Where you have whole-building generation - panels on a block of flats, for instance - with sub-metering, you have the option of providing Grid Backup with a central battery for a whole block or by using individual batteries. If you choose a central battery, you may need a management system to monitor and control usage. 

It’s important to note that none of the options above are ‘Off Grid’, as matching demand with supply would normally be managed by the grid connection. Rather, they are metered (and possibly sub-metered) grid-connected installations with renewable generation and battery backup, which are capable of ‘islanding’ in power cuts.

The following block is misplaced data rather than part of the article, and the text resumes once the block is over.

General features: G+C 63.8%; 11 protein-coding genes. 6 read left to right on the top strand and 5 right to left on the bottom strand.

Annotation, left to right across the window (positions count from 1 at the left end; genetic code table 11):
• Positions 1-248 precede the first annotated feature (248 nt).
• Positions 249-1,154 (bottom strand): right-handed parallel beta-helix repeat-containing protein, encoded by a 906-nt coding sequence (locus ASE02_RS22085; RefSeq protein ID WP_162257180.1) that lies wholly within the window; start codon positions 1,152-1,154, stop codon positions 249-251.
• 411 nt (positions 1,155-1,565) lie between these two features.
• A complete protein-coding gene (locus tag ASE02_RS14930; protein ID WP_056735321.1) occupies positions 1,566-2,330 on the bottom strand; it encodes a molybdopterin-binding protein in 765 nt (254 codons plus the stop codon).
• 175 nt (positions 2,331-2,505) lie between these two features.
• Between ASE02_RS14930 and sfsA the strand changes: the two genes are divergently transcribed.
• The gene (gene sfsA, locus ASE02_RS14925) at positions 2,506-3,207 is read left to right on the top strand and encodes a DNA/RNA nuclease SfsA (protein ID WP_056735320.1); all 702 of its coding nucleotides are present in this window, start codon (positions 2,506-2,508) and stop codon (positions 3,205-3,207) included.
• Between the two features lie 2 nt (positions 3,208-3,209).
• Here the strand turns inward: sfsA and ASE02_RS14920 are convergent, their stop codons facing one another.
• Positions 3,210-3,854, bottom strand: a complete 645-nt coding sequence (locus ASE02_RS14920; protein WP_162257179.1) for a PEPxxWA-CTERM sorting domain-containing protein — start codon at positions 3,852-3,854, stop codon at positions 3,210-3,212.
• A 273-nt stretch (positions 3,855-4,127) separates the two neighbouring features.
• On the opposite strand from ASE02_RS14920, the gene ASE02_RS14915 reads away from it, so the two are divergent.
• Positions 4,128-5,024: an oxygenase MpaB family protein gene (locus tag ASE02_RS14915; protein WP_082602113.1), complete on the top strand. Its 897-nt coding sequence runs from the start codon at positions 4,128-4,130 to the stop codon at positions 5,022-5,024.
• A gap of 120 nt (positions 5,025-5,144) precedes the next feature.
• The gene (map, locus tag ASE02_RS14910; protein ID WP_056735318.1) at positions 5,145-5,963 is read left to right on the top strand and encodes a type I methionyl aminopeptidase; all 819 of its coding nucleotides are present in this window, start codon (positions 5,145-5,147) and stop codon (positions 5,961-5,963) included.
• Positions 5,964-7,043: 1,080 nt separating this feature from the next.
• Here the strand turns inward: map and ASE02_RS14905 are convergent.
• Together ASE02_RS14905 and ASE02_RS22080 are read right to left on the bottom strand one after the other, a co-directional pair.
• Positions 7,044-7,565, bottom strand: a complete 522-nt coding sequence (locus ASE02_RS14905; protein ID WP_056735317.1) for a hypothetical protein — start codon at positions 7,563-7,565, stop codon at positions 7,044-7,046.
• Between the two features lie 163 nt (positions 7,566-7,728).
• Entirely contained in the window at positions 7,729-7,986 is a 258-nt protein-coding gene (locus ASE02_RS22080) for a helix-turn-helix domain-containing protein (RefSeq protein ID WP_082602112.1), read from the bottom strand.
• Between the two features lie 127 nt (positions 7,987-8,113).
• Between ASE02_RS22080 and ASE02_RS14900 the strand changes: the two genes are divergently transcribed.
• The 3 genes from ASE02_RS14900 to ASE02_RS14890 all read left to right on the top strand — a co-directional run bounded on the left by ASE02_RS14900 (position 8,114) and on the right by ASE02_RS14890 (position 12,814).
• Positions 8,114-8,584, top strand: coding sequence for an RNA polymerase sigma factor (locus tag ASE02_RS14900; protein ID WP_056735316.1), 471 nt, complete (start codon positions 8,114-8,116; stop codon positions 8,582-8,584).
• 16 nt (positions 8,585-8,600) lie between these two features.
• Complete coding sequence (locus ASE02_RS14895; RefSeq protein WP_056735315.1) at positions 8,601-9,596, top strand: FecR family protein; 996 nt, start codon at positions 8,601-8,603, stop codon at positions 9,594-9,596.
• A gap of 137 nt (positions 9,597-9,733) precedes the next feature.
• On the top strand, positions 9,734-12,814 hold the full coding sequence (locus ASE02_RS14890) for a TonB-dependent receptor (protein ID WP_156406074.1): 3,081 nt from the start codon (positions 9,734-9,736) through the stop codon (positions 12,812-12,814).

Not everyone needs a system like this, but if grid outages are common or potentially catastrophic, a full backup system may be essential. The likes of server centres and hospitals already have similar systems in place, but generally use legacy diesel generators and non-interruptible power supplies rather than today’s renewables and batteries. 

At Ecotricity, we offer installation and provision of deep green, time-stamped electricity. Whether through our Merchant Wind or Merchant Solar services or by directing you to trusted partners, we aim to help businesses reduce bills and mitigate price shocks.

To explore options for placing your generation behind the meter, contact us today at 0345 600 1994 or email us at